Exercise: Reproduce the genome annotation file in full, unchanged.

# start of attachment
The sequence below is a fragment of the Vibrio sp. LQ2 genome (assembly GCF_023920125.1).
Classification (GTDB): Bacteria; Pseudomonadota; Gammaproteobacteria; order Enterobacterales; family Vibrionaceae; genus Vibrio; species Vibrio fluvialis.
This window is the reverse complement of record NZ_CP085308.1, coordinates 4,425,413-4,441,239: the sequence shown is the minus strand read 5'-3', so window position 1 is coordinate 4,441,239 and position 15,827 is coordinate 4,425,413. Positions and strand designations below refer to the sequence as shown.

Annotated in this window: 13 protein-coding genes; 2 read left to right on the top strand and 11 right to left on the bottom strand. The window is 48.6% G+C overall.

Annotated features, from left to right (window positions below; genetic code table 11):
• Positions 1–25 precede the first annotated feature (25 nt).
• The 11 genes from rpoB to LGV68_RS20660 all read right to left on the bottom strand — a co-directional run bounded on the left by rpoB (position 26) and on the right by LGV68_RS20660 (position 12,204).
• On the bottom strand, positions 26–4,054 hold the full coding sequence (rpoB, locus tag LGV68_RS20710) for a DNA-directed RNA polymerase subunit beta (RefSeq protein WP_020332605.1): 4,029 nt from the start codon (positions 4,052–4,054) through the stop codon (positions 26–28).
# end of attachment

The sequence below is a fragment of the Vibrio sp. LQ2 genome (assembly GCF_023920125.1).
Classification (GTDB): Bacteria; Pseudomonadota; Gammaproteobacteria; order Enterobacterales; family Vibrionaceae; genus Vibrio; species Vibrio fluvialis.
This window is the reverse complement of record NZ_CP085308.1, coordinates 4,425,413-4,441,239: the sequence shown is the minus strand read 5'-3', so window position 1 is coordinate 4,441,239 and position 15,827 is coordinate 4,425,413. Positions and strand designations below refer to the sequence as shown.

Annotated in this window: 13 protein-coding genes; 2 read left to right on the top strand and 11 right to left on the bottom strand. The window is 48.6% G+C overall.

Annotated features, from left to right (window positions below; genetic code table 11):
• Positions 1–25 precede the first annotated feature (25 nt).
• The 11 genes from rpoB to LGV68_RS20660 all read right to left on the bottom strand — a co-directional run bounded on the left by rpoB (position 26) and on the right by LGV68_RS20660 (position 12,204).
• On the bottom strand, positions 26–4,054 hold the full coding sequence (rpoB, locus tag LGV68_RS20710) for a DNA-directed RNA polymerase subunit beta (RefSeq protein WP_020332605.1): 4,029 nt from the start codon (positions 4,052–4,054) through the stop codon (positions 26–28).